Getaway Day: How To Find The Cheapest Airfares On Earth By Throwing Away The Destination

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Photo credit: Matthew Smith via Unsplash.

By Christine Krzyszton

“If you travel to where everyone else wants to go, when everyone else wants to go there, you’ll receive very little value for your travel dollar.” This is not only my travel philosophy; it’s a catalyst for thinking differently about my travel.

Consider this: Instead of traveling to the same destination each year during the peak travel season, why not travel when you choose, find a destination that’s on sale, and set no boundaries (within reason) as to where that final destination might be? You won’t be spending top dollar to have the same experience year after year, and you’ll be getting much more value for your precious travel dollar.

If you agree that saving money and having a new travel experience sounds intriguing, your next question is probably, “How do I find a destination on sale?” The answer is that finding great airfares is not an exact science; it’s a treasure hunt, and every treasure hunt ends differently.

Let me get you started. The first step in finding the best airfares for your trip is to visit a website that lets you plug in your preferred departure airport and search for destinations anywhere that offer the lowest airfares. One of my favorites is www.kayak.com/explore. Just plug in the three-letter code for your preferred departure airport, and an entire world map populated with the best airfare deals will pop up. Wow, look at the possibilities!

Other sites like www.google.com/flights and www.farecompare.com/maps also use maps to display airfare pricing. The maps are not only practical tools for finding great airfare deals, but they’re also an inspirational way to find a new destination to explore. You can even set up airfare alerts on these sites that email you when there’s an airfare deal from your home airport.

Occasionally when looking at the airfare maps, you’ll find a delightful surprise – for instance, flying to Europe for spring break may be cheaper than flying to Florida. So why not go to Europe? You could sleep in your bed tonight and wake up in your bedroom tomorrow morning – or you could sleep on a plane and wake up in Paris!

Right now you may be thinking that exploring a new destination while saving money sounds wonderful, but realistically, school and work schedules dictate when and where you take your family vacation. Taking young children abroad can be challenging. There will always be limitations, but considering even minor alternatives can reap great rewards.

Just moving your destination slIghtly can result in hundreds of dollars in airfare savings.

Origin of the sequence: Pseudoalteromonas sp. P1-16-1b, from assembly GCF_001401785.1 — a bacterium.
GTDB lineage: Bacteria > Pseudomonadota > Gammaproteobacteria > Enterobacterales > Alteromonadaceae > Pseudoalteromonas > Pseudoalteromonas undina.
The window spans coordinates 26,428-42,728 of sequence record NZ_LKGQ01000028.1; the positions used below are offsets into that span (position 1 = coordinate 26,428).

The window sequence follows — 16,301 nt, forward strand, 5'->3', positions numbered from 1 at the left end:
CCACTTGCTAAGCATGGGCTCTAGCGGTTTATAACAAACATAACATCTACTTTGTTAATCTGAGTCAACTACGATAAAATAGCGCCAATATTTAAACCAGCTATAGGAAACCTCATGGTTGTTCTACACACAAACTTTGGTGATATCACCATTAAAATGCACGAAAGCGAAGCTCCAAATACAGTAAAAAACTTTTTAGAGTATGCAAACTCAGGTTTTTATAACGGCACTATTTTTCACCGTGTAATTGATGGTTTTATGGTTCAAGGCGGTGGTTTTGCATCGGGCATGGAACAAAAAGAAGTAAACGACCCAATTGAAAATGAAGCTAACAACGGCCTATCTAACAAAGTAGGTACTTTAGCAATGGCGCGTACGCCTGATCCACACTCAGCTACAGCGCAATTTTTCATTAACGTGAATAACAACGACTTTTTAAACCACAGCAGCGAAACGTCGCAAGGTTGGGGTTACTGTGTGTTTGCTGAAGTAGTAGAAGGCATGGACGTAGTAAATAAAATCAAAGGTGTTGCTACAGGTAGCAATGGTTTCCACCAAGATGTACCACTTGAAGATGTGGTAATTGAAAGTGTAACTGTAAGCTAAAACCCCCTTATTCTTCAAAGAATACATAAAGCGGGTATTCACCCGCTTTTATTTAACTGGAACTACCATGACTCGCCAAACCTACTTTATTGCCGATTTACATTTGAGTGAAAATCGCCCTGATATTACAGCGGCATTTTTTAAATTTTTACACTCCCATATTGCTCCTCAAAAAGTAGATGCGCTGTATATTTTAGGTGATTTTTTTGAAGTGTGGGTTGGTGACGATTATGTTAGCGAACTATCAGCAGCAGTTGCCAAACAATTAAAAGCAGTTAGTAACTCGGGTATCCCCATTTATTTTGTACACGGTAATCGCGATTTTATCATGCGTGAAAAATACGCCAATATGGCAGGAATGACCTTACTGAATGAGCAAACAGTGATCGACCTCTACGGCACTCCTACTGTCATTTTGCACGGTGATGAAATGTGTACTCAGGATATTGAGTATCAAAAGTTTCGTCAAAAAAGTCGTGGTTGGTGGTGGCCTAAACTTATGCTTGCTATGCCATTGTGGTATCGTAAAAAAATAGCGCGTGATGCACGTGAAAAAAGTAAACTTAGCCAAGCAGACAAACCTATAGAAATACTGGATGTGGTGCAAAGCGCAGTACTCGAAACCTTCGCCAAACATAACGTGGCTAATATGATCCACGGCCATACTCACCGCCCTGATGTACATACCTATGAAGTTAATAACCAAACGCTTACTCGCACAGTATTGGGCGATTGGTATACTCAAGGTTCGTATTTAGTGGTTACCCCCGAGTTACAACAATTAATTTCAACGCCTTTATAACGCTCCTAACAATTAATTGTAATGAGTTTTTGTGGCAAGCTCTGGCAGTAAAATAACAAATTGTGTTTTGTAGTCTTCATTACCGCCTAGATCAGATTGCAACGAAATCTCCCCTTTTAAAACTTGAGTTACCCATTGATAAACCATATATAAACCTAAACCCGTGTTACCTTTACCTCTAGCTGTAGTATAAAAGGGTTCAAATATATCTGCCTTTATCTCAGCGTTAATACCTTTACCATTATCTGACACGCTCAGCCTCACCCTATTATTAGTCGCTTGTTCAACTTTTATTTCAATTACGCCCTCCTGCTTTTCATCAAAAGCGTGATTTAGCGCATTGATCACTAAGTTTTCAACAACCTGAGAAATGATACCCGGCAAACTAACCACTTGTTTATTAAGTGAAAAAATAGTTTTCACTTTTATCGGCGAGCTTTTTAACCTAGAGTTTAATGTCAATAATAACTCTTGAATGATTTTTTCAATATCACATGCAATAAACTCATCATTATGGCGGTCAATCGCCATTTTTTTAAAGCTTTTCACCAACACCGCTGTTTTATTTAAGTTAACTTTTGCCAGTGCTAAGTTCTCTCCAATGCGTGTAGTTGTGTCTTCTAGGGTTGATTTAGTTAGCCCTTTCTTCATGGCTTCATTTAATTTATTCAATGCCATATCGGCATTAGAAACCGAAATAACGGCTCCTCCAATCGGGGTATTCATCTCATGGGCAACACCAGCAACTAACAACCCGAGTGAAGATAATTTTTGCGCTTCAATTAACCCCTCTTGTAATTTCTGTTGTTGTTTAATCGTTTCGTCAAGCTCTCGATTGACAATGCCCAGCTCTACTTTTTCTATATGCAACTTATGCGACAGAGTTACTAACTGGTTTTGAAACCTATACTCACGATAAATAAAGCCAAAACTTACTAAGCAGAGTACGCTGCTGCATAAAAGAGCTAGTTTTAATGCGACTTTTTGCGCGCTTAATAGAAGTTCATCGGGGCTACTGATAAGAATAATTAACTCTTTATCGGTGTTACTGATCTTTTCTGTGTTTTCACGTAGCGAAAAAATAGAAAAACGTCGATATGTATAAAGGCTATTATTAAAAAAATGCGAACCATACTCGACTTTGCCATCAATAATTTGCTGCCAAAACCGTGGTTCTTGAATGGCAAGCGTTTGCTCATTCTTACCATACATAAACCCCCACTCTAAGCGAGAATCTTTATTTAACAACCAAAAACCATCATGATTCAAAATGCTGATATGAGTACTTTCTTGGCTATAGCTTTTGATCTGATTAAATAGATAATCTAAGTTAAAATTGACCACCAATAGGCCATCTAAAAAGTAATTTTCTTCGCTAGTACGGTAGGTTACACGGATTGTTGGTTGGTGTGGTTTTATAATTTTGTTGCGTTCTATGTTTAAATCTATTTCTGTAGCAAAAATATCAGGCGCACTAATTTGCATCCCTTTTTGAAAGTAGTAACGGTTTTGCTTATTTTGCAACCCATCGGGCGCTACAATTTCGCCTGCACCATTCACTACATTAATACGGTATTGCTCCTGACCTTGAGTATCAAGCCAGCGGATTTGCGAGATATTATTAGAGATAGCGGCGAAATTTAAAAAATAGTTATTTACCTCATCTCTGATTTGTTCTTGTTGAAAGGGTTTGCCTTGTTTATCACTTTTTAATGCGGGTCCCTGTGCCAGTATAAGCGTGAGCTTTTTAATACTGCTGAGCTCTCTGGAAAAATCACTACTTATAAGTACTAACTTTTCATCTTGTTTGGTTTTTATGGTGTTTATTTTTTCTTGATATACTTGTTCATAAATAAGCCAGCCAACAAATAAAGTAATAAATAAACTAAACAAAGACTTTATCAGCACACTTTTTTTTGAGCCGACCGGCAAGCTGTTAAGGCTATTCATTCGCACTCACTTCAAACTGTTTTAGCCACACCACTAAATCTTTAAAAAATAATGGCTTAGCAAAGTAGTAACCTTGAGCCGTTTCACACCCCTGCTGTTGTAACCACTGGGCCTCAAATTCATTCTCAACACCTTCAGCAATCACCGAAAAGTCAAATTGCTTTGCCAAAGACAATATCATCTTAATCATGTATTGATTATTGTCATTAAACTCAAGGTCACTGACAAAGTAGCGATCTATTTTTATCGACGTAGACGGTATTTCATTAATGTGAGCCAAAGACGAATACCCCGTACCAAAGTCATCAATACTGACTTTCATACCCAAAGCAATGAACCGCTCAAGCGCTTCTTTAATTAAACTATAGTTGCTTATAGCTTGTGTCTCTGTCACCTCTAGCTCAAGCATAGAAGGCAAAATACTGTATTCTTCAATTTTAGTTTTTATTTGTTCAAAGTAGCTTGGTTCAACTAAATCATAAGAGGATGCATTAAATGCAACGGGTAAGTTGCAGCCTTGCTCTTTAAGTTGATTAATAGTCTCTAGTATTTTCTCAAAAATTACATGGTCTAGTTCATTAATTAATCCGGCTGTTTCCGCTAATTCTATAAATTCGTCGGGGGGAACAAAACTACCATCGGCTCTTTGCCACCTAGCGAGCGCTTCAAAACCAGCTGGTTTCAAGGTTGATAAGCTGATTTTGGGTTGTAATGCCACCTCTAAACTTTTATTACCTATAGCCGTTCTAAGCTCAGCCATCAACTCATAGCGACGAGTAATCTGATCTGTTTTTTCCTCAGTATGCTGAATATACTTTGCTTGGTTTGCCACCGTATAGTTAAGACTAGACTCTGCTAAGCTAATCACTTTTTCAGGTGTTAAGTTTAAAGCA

Just moving your destination slIghtly can result in hundreds of dollars in airfare savings.

For example, let’s say it’s $500 per person to fly to Orlando for spring break, but when you look at the flight maps you find that Daytona Beach is only $350/person. For a family of four, that’s $600 saved. And those savings look like chicken feed when you discover that flying to Nice for a holiday will cost you half as much as renting a condo on Lake Michigan.

(I actually did this comparison when I booked my trip to Nice over a Fourth of July weekend. I hadn’t even considered Nice until I saw the airfare on one of these maps.)

Not every search ends successfully. Airfares change daily, even hourly, and you may need to do several searches on different days before scoring the fare that fits your schedule and budget. Adjusting your departure or return dates by as little as one day could also potentially save you hundreds of dollars. Additionally, you can try nearby airports for your departure; this may open up a whole new set of destinations from which to choose. Tweaking your search parameters even slightly increases your chance of success.

Once you’ve found a destination and airfare that will work for you, check out lodging costs before you actually pull the trigger. I go to Expedia, look for hotel prices on the dates needed and sort the results by price. I don’t normally book on Expedia, but its search results are a barometer of what hotel costs will be at my destination.

If hotels are affordable, I move forward with the flights. If not, I move on to another destination. Don’t make the mistake of booking a cheap airfare without knowing the lodging costs up front. (Note: If you’re an Airbnb type, you might want to check there first. It’s a good idea to check the lodging-rental market and hotel prices at your destination to get the best idea of what your stay will cost.)

That’s it. You’ve found an airfare you like, a new destination you’re excited about, and you know that affordable lodging is available. You’re nearly ready to take control of your holiday … but there’s one last item on the trip-planning list.

We often underestimate the ever-present risks of traveling during peak seasons. Inclement weather, the increased amount of travelers, and more scheduled flights generally mean an increased possibility of disruption in your travel schedule. Flight cancellations, delays, and lost luggage can cost you, so don’t leave home without the protection of AirCare or ExactCare.

There – now you’re ready for your vacation.

Christine Krzyszton lives in Northern Michigan and travels the world with no predetermined destination in mind, letting airfare prices dictate where she will travel. A points-and-miles junkie, she prefers to utilize points to offset the cost of purchased airfare versus flying on premium flights using frequent-flier miles. She tallies around 350,000 flown miles each year, and has been writing about her extensive travels for nine years, contributing to Baby Boomer, lifestyle and travel blogs, newsletters, and a regional men’s magazine. She is the author of How to see the World in a Weekend and long time contributor to Frugal Travel Guy.com.